Tried reading Lancer RPG several times now. (It's been on my bedside table for a month.)

And it is *genuinely* difficult for me to see its setting's central polity, Union, as anything but an analogue to imperial US America.
* centralised polity with clear metropole worlds
* absolutely intertwined with megacorporations
* "safeguarded" by a secret intelligence bureau a la the CIA / KGB
* foreign policy against its "periphery" is expansionism / corpocratic brush war
* sure of its moral rectitude
The text uses the word "utopia" / "utopian" 18 times. (Not counting the phrase "Utopian Pillars", Union's charter.)

I kept looking to see whether it was using this world ironically. It does not.

I'm sorry, but secret police + centralised nation-state + MEGACORPS =/= utopia.
(I manually counted the words, I was so annoyed.)
(PS: *a megacorp is still a megacorp*, even if some of them in Lancer have "oh but we're a co-operative! [that happens to fight brush wars from time to time]" vibes.)
One of the political entities outside Union is called the Aunic Ascendancy, a theocracy with whom Union has tense relations with, primarily because of difference in values. And yeah, Union corpocracies are looking to expand into Aunic territory.
Yeah, so I live in the Muslim world, and considering how I can't rid the smell of American Good Intentions off Union, I can't help reading the Aunic peoples as an analogy ...
So I looked up what Lancer's creators had to say about their setting. Maybe it's a commentary on how good-intentioned monocultures a la Star Trek's Federation see themselves?

(PS: recently been watching Voyager, too. Had to stop, because of all the self-righteous Federation-ing)
Co-creator Miguel Lopez:

' The story takes place in a setting where there was a genuine good actor, someone who was saying, “We’re trying to do the right thing, and it’s complicated, but we really are trying to make it better for everyone.” '…
Yeahhh, I'm sure US foreign policy likes to think the same about itself ... (It certainly says so often enough.)

Now that folks in the Western Hemisphere are awake and taking umbrage at my reading of Lancer- look: I understand that lots of folks like their "Shining City On The Hill" utopias. (It's a traditional image in Western civilisation, after all.)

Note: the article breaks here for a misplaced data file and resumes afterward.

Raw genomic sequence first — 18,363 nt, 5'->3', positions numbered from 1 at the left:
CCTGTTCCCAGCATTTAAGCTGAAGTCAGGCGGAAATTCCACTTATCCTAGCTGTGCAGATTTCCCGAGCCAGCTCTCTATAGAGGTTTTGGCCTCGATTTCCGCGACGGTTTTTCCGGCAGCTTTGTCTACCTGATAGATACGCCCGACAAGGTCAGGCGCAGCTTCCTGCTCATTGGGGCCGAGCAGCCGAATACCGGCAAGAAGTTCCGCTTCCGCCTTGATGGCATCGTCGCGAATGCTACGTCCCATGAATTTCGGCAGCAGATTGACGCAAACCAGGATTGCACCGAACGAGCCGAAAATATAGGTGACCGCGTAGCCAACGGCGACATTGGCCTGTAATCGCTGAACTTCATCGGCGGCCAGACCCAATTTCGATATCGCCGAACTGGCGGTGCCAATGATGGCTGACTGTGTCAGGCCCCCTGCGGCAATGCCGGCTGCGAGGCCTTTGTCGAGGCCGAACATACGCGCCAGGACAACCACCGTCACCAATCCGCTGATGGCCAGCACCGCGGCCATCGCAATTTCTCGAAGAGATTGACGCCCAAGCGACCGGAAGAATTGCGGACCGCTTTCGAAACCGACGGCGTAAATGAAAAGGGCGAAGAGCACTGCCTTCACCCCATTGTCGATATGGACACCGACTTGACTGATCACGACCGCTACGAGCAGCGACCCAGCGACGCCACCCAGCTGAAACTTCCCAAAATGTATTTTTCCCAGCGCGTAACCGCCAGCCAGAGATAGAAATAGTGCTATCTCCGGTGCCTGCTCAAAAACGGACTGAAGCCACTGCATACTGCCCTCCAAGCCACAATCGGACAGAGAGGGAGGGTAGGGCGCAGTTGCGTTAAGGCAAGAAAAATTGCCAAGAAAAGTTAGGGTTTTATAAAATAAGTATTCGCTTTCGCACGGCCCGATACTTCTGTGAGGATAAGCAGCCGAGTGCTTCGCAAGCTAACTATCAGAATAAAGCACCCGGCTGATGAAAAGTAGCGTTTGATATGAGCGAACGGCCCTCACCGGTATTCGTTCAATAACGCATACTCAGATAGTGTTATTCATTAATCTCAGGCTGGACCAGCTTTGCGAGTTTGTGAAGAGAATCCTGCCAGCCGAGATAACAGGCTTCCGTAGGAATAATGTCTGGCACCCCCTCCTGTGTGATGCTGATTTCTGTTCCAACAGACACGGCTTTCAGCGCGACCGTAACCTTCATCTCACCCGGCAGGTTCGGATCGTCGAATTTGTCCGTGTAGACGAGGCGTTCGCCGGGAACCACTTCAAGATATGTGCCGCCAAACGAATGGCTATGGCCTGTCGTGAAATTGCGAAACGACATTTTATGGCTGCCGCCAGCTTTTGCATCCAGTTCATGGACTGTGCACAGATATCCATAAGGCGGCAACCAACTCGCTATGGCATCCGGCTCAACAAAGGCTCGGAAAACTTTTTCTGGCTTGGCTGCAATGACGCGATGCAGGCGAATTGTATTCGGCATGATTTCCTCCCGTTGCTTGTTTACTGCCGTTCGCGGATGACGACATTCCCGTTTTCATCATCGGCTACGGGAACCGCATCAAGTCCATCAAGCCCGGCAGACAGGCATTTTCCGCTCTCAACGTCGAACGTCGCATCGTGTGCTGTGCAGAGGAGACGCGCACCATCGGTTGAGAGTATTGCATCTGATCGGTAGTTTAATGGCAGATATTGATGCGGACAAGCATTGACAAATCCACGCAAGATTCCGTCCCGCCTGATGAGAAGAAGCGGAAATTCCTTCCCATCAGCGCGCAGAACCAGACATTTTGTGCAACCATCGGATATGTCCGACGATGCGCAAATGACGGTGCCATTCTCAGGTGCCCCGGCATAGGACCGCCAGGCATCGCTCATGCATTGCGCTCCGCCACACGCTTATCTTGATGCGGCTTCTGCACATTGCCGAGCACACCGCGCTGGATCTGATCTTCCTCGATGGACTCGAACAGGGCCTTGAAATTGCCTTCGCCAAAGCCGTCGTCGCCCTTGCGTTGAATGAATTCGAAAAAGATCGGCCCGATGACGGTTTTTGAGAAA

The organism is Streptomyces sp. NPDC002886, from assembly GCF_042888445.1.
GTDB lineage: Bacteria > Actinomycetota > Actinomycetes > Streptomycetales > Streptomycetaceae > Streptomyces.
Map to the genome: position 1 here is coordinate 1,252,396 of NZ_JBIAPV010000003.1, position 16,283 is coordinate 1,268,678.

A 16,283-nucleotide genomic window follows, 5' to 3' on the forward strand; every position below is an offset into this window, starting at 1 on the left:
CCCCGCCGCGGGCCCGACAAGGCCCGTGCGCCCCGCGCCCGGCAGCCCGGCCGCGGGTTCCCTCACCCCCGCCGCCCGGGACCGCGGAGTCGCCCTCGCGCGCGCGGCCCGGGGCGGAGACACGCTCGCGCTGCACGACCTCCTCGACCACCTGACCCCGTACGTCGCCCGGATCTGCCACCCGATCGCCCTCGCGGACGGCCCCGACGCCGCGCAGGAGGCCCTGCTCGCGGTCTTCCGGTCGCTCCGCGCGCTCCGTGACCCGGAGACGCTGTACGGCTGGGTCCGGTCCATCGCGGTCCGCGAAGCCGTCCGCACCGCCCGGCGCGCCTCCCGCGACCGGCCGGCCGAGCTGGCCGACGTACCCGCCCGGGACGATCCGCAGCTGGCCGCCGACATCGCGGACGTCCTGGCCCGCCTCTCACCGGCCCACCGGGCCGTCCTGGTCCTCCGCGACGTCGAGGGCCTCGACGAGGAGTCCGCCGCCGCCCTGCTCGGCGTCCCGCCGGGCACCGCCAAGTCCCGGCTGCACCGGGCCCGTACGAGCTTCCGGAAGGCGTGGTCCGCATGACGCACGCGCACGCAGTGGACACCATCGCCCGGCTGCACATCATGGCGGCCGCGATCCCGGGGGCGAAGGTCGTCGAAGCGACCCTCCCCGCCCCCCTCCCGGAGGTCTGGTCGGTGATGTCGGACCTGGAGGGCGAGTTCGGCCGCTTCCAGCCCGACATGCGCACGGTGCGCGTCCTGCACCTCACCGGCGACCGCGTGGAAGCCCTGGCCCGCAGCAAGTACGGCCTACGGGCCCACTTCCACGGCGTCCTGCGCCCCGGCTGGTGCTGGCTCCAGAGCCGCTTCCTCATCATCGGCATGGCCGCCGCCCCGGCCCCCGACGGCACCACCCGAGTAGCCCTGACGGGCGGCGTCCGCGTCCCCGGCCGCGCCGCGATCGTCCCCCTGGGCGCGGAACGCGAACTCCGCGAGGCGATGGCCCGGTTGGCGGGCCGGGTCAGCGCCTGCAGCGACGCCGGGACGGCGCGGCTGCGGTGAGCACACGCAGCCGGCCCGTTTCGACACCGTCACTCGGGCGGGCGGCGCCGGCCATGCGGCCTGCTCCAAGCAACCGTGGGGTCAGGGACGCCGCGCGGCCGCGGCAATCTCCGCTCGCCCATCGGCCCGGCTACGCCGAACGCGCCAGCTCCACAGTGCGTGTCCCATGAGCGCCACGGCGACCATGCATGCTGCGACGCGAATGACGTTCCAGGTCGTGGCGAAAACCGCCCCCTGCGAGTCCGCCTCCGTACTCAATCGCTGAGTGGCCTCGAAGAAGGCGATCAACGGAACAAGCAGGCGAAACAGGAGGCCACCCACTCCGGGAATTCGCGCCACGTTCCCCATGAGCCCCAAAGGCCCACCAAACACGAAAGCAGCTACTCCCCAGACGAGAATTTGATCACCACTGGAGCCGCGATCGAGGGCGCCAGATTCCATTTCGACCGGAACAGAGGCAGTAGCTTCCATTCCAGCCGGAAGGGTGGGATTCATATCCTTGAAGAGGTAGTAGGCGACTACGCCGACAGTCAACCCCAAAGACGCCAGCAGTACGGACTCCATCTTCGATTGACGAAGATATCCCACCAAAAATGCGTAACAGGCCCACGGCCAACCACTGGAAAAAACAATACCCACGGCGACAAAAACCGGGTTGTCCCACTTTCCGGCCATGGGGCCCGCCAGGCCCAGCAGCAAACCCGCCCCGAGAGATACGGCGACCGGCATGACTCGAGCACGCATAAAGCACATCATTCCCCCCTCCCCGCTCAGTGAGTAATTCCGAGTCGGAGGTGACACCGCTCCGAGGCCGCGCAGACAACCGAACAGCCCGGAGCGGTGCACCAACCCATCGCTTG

But it empathically *isn't* my idea of utopia.

And citing Rome honestly isn't helping your case, yo.
PS: I'm behind the times on more contemporary sci-fi, but-

My fave take on a just interstellar society in fiction is the Ekumen. Even in "The Dispossessed", where Le Guin discusses anarchist, utopian ideas most explicitly, the most she goes is to call it an "ambiguous utopia."
Because Le Guin has the right of it:

Utopia isn't found in good intentions enforced by state charters and railguns.

Utopia is found in practice, day to day, of difference and humanity, person by person by person; in the hands that help temporarily weaker ones when they stumble.
" they brought us help. They built ships and gave them to us, so we could leave our ruined world. They treat us gently, charitably, as the strong man treats the sick one. They are a very strange people, the Hainish; altruists ... are moved by a guilt we don’t even understand "
Above all, they *never* believe they know better.

At the end of "The Dispossessed", a person from Hain (the cradle-world of humanity), expresses their desire to see Anarres, where the anarchist Odonian culture is based:
' “We have been civilized for a thousand millennia. We have tried everything. Anarchism, in all its forms, with the rest. But I have not tried it. They say there is nothing new under any sun. But if each life is not new, each single life, then why are we born?” '
For what it's worth:

Lancer RPG fans: I didn't mean to spoil anybody's fun.

Posted the thread because I'd read the book to bed again, and woke up annoyed. I wouldn't have spent so much time trying to like it if it *wasn't* striving to be more than milsim wank.
Am muting this thread. I regret it a bit. I did the thing I told myself I wouldn't do, which is post a Twitter thread when a a blog post would've been better.

The one thing I *don't* regret is quoting from Le Guin. If you haven't read "The Dispossessed"- you should.

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15 Dec 20
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As we slip further into dystopia, cyberpunk begins to dress in the costume of realist fiction.

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2 Feb 19
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